Show Don't Tell, Doesn't Mean Don't Ever Tell
Updated: Nov 4, 2021
As writers we are bombarded by so many rules. Don’t do this, do that…it can be absolutely overwhelming…(Oh, don’t use adverbs.)
I am a big proponent of showing versus telling. I want my reader to be immersed in my story. Showing helps do that. Showing helps build an emotional bond between the author and the reader. However, although SHOW DON’T TELL is great advice, it doesn’t mean that you never tell.
You have to TELL in a story.
You don’t want page after page of telling and you don’t want to lead your reader by the nose, but sometimes you must TELL. Sometimes you need to slow the pace of your story, telling works well for this. However, you only want to include what is most important to your story. Remember to keep it brief.
Knowing when to tell vs show will get easier the more you write.
When I first heard the phrase show don't tell, I had no idea what that meant. I just didn't understand what they were suggesting I do. After reading about the difference between the two, it made sense. Now it really is second nature to show instead of tell. At least after the first draft.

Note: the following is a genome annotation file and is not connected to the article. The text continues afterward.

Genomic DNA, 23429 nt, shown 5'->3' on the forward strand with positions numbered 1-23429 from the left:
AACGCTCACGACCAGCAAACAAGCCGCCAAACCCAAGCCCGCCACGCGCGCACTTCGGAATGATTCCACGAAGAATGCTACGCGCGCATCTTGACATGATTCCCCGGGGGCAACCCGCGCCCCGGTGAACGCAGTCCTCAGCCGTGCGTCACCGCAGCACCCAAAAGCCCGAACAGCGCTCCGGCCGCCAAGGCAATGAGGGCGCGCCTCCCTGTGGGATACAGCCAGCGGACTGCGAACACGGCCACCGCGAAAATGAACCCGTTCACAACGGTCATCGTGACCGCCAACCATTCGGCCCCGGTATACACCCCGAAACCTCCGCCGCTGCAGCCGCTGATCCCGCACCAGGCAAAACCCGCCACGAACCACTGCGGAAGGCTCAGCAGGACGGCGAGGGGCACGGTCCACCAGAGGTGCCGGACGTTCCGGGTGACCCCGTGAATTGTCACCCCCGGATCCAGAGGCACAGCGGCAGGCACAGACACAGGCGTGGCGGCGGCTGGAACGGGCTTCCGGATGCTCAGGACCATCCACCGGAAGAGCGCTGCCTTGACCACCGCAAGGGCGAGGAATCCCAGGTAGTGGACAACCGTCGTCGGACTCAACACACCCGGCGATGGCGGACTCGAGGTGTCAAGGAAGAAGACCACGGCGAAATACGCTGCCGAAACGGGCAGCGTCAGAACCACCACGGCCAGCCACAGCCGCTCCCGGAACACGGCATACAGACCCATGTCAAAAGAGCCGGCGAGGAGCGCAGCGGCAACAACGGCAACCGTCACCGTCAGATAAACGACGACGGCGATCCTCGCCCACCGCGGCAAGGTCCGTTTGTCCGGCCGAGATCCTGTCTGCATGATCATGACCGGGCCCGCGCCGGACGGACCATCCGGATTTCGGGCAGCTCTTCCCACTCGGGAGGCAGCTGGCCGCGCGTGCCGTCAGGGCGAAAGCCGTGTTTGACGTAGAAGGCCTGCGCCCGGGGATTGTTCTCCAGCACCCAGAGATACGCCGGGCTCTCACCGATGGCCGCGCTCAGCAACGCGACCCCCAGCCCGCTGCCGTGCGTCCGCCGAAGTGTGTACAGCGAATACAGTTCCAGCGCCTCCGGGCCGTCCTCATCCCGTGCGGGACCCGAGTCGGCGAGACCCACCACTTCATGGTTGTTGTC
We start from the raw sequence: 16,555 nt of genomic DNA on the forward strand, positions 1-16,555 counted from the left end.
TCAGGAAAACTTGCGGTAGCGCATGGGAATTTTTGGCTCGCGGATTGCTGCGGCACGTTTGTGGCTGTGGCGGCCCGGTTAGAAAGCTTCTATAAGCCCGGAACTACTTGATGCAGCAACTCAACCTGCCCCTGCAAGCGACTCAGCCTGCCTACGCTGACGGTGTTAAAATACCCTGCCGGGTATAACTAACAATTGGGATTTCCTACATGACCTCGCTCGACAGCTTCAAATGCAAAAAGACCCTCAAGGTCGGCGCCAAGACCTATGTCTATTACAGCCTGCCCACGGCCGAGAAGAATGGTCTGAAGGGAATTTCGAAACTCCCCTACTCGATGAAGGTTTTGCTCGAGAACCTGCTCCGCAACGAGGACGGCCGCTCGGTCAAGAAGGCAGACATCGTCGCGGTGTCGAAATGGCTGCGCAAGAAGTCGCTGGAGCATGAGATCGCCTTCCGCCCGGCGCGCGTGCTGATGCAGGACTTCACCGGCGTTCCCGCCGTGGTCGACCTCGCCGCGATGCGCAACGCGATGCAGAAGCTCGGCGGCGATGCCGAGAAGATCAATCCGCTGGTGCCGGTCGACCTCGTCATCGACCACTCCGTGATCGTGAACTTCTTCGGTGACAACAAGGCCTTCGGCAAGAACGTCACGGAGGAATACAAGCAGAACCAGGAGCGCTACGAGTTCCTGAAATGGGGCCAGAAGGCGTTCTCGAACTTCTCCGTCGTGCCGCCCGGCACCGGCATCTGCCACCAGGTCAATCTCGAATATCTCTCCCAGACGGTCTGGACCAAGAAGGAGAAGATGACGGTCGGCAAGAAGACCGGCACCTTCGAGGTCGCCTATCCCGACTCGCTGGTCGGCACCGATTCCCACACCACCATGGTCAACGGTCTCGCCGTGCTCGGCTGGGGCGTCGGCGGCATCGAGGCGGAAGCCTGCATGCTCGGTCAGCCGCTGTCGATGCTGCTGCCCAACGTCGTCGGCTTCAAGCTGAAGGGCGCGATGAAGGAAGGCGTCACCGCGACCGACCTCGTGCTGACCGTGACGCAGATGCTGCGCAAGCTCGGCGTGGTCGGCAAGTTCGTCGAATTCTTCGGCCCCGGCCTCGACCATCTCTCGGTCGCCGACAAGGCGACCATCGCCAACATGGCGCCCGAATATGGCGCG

(When writing your first draft, just get it on paper. During your first read through, you can start changing your telling to showing.)
I explain showing versus telling like this.
Picture yourself in front of a giant TV screen as you read your book. If you can see what you are reading play out on that TV screen, then you are showing your reader not telling.
Example of telling:
Damien knew the importance of the Tabernacle. As a kid, he was unable to go near it, even when he performed his duty as an altar boy. The ornate box was not what was so important as what it held inside, the Eucharist and the wine. Communion was by far one of the most important rites of a practicing Catholic. By taking the blood and flesh of Christ, Catholics prepared themselves to one day be in the presence of God. As he stood in front of the sacred container, getting ready to break the seal, he felt his pulse race and made the sign of the cross.
Okay. That kind of sucks, huh? Even though I convey the importance of the Tabernacle, I don’t give you any emotion behind it. I give you a Catholic history lesson. BORING….This keeps the reader at arm’s length. I don’t bring the reader into the scene, nor do I connect with the reader on any emotional level.
Let’s see how I rewrote this for my book. This is taken from my book Confession of Sin:
“If the killer wanted to make a statement against the Church, the Tabernacle would accomplish that.”
Joe’s eyes widened. “Ooh no. No way. That goes against everything the Church stands for. You don’t mess with that. That is the most sacred symbol of the Church. We aren’t even allowed to touch it.”
“We’re the police. We can touch it,” Damien said. He had never been this close to a Tabernacle. It held the Eucharist and wine used in Communion. Even as an altar boy, he was not allowed to get the Host out of it.